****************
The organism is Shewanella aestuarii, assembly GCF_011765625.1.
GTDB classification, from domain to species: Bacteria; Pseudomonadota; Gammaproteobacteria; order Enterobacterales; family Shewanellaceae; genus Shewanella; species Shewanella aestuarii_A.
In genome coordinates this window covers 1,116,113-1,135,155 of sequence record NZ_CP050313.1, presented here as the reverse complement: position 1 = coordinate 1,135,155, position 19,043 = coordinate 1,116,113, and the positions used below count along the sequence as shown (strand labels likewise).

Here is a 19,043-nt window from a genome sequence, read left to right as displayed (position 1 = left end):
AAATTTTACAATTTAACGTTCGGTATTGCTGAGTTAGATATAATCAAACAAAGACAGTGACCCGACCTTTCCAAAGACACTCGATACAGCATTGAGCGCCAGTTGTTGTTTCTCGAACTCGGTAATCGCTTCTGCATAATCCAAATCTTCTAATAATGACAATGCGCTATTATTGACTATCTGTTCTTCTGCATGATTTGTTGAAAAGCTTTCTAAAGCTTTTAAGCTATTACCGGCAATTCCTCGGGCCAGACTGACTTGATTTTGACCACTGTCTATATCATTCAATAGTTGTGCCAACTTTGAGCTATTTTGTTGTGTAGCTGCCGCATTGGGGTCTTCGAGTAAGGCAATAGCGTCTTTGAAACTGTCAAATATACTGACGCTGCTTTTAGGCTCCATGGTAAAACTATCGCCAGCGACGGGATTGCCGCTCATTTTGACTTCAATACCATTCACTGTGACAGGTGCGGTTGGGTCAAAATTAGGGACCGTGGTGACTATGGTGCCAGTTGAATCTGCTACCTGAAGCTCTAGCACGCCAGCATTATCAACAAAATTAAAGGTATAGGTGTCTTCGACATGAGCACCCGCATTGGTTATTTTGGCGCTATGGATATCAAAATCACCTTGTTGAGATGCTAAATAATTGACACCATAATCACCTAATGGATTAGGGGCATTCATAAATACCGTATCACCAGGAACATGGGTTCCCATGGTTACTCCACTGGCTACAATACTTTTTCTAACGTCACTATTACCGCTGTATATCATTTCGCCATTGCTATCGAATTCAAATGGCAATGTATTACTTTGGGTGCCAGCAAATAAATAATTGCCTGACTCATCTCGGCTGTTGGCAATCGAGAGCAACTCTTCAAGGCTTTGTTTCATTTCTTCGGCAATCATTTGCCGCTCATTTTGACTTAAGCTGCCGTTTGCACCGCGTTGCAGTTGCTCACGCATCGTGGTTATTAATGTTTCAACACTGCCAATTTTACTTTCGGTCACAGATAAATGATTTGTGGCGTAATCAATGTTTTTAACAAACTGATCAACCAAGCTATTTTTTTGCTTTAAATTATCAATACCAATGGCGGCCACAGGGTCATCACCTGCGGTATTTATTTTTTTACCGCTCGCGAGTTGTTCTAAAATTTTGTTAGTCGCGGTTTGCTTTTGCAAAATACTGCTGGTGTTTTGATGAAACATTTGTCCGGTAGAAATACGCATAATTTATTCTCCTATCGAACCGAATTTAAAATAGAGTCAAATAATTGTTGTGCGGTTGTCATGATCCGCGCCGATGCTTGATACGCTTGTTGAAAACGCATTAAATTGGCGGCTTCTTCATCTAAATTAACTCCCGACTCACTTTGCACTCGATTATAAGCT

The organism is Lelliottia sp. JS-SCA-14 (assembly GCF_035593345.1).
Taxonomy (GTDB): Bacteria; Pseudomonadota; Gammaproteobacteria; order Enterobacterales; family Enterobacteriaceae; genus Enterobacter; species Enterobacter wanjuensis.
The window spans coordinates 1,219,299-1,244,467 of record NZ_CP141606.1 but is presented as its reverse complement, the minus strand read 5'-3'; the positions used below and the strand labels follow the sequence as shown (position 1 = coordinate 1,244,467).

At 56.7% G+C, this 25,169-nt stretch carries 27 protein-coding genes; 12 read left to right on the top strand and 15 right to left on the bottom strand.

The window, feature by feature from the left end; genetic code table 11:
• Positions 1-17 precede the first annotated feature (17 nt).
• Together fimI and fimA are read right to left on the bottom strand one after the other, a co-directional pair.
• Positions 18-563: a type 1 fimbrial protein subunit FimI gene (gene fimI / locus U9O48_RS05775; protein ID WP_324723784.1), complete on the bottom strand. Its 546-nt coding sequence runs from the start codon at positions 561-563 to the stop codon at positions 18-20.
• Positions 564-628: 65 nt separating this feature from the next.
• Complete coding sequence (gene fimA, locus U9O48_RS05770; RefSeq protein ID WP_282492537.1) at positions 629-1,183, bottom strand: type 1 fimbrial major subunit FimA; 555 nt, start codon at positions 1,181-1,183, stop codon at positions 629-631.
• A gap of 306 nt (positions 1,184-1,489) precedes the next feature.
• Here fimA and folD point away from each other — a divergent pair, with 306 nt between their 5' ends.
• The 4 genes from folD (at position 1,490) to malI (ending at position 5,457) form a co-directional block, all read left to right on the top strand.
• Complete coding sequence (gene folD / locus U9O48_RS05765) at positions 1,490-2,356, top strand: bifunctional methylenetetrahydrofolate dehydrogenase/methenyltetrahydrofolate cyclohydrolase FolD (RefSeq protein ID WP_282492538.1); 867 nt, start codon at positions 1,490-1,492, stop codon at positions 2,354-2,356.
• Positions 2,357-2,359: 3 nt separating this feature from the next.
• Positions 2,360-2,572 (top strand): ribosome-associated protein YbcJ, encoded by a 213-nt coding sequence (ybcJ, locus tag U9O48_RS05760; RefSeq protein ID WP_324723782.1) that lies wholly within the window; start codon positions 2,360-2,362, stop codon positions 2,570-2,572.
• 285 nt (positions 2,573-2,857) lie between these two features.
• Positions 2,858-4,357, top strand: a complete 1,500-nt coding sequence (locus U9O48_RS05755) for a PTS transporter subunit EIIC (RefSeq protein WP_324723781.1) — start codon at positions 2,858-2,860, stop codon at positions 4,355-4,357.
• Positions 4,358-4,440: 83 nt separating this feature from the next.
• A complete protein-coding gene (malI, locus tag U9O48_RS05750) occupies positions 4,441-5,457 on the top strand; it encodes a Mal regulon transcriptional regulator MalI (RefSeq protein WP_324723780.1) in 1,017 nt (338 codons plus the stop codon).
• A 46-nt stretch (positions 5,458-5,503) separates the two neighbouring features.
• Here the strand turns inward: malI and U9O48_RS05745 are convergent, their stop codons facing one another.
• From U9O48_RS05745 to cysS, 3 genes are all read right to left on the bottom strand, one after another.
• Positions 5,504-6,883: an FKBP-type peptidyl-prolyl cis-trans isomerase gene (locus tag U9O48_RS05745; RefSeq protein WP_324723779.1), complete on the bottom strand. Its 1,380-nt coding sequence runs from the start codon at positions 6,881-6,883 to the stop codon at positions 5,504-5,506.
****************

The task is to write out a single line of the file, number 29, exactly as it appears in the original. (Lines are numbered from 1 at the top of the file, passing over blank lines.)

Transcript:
• Positions 5,504-6,883: an FKBP-type peptidyl-prolyl cis-trans isomerase gene (locus tag U9O48_RS05745; RefSeq protein WP_324723779.1), complete on the bottom strand. Its 1,380-nt coding sequence runs from the start codon at positions 6,881-6,883 to the stop codon at positions 5,504-5,506.